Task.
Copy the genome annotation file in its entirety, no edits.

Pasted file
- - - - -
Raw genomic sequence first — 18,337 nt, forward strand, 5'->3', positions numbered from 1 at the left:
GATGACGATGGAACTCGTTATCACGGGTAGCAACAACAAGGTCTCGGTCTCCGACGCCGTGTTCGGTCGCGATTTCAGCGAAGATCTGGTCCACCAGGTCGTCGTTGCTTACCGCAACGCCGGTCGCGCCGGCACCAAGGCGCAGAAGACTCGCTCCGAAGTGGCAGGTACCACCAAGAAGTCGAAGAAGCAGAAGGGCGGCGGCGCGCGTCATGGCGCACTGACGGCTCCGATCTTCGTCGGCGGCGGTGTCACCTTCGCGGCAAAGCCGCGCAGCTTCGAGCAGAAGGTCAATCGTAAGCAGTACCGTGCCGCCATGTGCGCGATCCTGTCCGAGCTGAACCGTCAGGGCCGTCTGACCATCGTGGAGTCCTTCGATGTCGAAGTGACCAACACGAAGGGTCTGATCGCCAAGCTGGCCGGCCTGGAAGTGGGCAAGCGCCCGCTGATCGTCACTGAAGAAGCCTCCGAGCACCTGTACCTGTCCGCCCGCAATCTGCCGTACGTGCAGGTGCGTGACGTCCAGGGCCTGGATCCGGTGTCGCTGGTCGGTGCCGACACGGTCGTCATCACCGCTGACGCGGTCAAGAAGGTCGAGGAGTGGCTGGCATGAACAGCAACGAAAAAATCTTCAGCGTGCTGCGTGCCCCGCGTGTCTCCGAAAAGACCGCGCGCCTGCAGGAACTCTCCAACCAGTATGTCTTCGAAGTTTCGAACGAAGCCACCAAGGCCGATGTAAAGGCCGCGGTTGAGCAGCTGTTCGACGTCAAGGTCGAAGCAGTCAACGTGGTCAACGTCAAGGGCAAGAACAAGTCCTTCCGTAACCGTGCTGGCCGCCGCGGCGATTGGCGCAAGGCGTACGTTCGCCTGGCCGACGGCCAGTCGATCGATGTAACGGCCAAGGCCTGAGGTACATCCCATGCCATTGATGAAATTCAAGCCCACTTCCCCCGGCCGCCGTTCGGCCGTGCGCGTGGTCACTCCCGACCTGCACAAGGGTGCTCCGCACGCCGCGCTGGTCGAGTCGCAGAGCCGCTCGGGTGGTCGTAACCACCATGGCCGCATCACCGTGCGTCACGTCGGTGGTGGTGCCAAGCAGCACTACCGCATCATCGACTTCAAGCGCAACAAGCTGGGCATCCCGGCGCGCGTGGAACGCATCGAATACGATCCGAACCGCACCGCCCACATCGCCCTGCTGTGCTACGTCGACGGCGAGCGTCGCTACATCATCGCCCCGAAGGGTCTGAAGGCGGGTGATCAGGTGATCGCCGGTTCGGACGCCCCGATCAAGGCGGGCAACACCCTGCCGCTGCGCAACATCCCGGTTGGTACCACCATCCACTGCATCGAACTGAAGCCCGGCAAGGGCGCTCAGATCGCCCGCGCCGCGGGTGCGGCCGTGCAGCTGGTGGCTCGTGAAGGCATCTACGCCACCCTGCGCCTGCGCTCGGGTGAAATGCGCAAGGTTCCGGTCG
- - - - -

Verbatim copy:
Raw genomic sequence first — 18,337 nt, forward strand, 5'->3', positions numbered from 1 at the left:
GATGACGATGGAACTCGTTATCACGGGTAGCAACAACAAGGTCTCGGTCTCCGACGCCGTGTTCGGTCGCGATTTCAGCGAAGATCTGGTCCACCAGGTCGTCGTTGCTTACCGCAACGCCGGTCGCGCCGGCACCAAGGCGCAGAAGACTCGCTCCGAAGTGGCAGGTACCACCAAGAAGTCGAAGAAGCAGAAGGGCGGCGGCGCGCGTCATGGCGCACTGACGGCTCCGATCTTCGTCGGCGGCGGTGTCACCTTCGCGGCAAAGCCGCGCAGCTTCGAGCAGAAGGTCAATCGTAAGCAGTACCGTGCCGCCATGTGCGCGATCCTGTCCGAGCTGAACCGTCAGGGCCGTCTGACCATCGTGGAGTCCTTCGATGTCGAAGTGACCAACACGAAGGGTCTGATCGCCAAGCTGGCCGGCCTGGAAGTGGGCAAGCGCCCGCTGATCGTCACTGAAGAAGCCTCCGAGCACCTGTACCTGTCCGCCCGCAATCTGCCGTACGTGCAGGTGCGTGACGTCCAGGGCCTGGATCCGGTGTCGCTGGTCGGTGCCGACACGGTCGTCATCACCGCTGACGCGGTCAAGAAGGTCGAGGAGTGGCTGGCATGAACAGCAACGAAAAAATCTTCAGCGTGCTGCGTGCCCCGCGTGTCTCCGAAAAGACCGCGCGCCTGCAGGAACTCTCCAACCAGTATGTCTTCGAAGTTTCGAACGAAGCCACCAAGGCCGATGTAAAGGCCGCGGTTGAGCAGCTGTTCGACGTCAAGGTCGAAGCAGTCAACGTGGTCAACGTCAAGGGCAAGAACAAGTCCTTCCGTAACCGTGCTGGCCGCCGCGGCGATTGGCGCAAGGCGTACGTTCGCCTGGCCGACGGCCAGTCGATCGATGTAACGGCCAAGGCCTGAGGTACATCCCATGCCATTGATGAAATTCAAGCCCACTTCCCCCGGCCGCCGTTCGGCCGTGCGCGTGGTCACTCCCGACCTGCACAAGGGTGCTCCGCACGCCGCGCTGGTCGAGTCGCAGAGCCGCTCGGGTGGTCGTAACCACCATGGCCGCATCACCGTGCGTCACGTCGGTGGTGGTGCCAAGCAGCACTACCGCATCATCGACTTCAAGCGCAACAAGCTGGGCATCCCGGCGCGCGTGGAACGCATCGAATACGATCCGAACCGCACCGCCCACATCGCCCTGCTGTGCTACGTCGACGGCGAGCGTCGCTACATCATCGCCCCGAAGGGTCTGAAGGCGGGTGATCAGGTGATCGCCGGTTCGGACGCCCCGATCAAGGCGGGCAACACCCTGCCGCTGCGCAACATCCCGGTTGGTACCACCATCCACTGCATCGAACTGAAGCCCGGCAAGGGCGCTCAGATCGCCCGCGCCGCGGGTGCGGCCGTGCAGCTGGTGGCTCGTGAAGGCATCTACGCCACCCTGCGCCTGCGCTCGGGTGAAATGCGCAAGGTTCCGGTCG